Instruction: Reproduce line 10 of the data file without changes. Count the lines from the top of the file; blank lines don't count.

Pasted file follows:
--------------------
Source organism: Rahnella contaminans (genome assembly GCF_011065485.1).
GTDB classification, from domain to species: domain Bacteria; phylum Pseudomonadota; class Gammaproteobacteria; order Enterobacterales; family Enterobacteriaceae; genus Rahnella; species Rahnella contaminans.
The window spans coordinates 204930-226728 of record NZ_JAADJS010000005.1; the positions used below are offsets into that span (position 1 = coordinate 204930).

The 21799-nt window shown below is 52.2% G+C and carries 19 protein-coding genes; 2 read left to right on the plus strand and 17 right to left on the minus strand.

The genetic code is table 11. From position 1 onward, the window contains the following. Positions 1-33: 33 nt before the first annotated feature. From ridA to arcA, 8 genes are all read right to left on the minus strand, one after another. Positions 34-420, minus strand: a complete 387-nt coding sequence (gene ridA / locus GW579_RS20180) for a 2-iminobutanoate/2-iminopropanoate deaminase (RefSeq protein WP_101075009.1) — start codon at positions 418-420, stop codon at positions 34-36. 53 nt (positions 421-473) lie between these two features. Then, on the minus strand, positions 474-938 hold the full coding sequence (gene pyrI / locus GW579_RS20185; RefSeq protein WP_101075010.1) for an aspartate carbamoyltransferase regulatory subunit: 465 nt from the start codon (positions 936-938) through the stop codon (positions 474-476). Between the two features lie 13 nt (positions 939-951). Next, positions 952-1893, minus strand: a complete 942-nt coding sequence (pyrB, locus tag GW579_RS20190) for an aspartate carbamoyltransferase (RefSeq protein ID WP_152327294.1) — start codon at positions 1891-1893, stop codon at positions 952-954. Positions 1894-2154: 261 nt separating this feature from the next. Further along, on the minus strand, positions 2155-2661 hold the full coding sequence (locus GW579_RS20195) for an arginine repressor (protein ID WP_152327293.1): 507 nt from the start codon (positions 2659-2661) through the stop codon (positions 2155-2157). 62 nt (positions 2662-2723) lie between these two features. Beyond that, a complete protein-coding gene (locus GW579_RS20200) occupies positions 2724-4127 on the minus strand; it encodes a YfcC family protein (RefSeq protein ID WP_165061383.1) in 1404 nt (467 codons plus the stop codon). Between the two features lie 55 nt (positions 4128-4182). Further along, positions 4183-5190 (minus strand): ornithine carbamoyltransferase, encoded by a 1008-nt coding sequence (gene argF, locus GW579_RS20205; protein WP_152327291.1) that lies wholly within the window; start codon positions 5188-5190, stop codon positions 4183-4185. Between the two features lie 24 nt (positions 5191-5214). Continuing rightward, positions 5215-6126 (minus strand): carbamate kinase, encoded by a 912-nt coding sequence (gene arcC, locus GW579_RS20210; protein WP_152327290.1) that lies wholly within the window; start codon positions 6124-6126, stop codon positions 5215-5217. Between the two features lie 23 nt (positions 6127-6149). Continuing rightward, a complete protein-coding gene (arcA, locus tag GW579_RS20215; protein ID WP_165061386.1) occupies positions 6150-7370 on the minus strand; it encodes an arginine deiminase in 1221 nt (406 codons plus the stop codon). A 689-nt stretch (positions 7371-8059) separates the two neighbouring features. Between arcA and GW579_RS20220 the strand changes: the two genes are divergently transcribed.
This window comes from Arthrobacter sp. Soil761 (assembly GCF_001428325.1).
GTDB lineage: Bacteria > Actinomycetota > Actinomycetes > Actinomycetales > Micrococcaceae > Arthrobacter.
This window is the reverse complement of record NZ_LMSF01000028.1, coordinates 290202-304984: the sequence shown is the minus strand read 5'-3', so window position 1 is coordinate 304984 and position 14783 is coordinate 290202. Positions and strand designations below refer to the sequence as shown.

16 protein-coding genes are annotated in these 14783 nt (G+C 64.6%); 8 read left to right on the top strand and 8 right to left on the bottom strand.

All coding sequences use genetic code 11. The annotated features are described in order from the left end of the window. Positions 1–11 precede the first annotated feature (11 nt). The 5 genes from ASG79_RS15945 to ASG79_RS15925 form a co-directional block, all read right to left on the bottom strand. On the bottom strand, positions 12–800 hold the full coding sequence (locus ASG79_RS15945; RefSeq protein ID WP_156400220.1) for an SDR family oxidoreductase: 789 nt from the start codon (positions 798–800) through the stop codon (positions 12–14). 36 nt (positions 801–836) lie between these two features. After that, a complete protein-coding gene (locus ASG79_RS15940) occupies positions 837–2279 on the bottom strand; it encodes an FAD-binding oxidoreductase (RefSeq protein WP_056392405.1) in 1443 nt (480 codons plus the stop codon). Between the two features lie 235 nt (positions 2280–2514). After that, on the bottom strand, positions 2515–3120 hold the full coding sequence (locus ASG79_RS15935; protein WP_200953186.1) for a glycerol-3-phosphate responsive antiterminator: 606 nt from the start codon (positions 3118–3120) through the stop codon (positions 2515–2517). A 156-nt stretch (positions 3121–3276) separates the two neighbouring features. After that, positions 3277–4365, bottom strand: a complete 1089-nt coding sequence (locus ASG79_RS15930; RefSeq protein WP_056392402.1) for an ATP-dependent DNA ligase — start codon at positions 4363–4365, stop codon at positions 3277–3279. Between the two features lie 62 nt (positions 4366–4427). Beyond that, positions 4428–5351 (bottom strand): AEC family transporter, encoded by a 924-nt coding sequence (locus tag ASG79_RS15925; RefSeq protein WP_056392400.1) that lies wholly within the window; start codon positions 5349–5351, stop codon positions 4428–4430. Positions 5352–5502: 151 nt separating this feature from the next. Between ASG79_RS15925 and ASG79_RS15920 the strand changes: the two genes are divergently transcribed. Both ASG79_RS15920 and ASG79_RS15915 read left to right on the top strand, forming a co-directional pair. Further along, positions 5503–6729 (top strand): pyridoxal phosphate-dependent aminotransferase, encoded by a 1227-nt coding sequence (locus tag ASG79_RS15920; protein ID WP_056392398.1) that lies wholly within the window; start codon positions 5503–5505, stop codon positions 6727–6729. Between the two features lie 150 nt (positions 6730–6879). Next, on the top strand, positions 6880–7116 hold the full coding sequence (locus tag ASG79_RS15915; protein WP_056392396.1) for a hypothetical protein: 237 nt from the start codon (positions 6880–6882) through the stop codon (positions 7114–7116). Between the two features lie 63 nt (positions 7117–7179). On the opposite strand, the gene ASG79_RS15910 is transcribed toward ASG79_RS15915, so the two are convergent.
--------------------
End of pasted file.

All coding sequences use genetic code 11. The annotated features are described in order from the left end of the window. Positions 1–11 precede the first annotated feature (11 nt). The 5 genes from ASG79_RS15945 to ASG79_RS15925 form a co-directional block, all read right to left on the bottom strand. On the bottom strand, positions 12–800 hold the full coding sequence (locus ASG79_RS15945; RefSeq protein ID WP_156400220.1) for an SDR family oxidoreductase: 789 nt from the start codon (positions 798–800) through the stop codon (positions 12–14). 36 nt (positions 801–836) lie between these two features. After that, a complete protein-coding gene (locus ASG79_RS15940) occupies positions 837–2279 on the bottom strand; it encodes an FAD-binding oxidoreductase (RefSeq protein WP_056392405.1) in 1443 nt (480 codons plus the stop codon). Between the two features lie 235 nt (positions 2280–2514). After that, on the bottom strand, positions 2515–3120 hold the full coding sequence (locus ASG79_RS15935; protein WP_200953186.1) for a glycerol-3-phosphate responsive antiterminator: 606 nt from the start codon (positions 3118–3120) through the stop codon (positions 2515–2517). A 156-nt stretch (positions 3121–3276) separates the two neighbouring features. After that, positions 3277–4365, bottom strand: a complete 1089-nt coding sequence (locus ASG79_RS15930; RefSeq protein WP_056392402.1) for an ATP-dependent DNA ligase — start codon at positions 4363–4365, stop codon at positions 3277–3279. Between the two features lie 62 nt (positions 4366–4427). Beyond that, positions 4428–5351 (bottom strand): AEC family transporter, encoded by a 924-nt coding sequence (locus tag ASG79_RS15925; RefSeq protein WP_056392400.1) that lies wholly within the window; start codon positions 5349–5351, stop codon positions 4428–4430. Positions 5352–5502: 151 nt separating this feature from the next. Between ASG79_RS15925 and ASG79_RS15920 the strand changes: the two genes are divergently transcribed. Both ASG79_RS15920 and ASG79_RS15915 read left to right on the top strand, forming a co-directional pair. Further along, positions 5503–6729 (top strand): pyridoxal phosphate-dependent aminotransferase, encoded by a 1227-nt coding sequence (locus tag ASG79_RS15920; protein ID WP_056392398.1) that lies wholly within the window; start codon positions 5503–5505, stop codon positions 6727–6729. Between the two features lie 150 nt (positions 6730–6879). Next, on the top strand, positions 6880–7116 hold the full coding sequence (locus tag ASG79_RS15915; protein WP_056392396.1) for a hypothetical protein: 237 nt from the start codon (positions 6880–6882) through the stop codon (positions 7114–7116). Between the two features lie 63 nt (positions 7117–7179). On the opposite strand, the gene ASG79_RS15910 is transcribed toward ASG79_RS15915, so the two are convergent.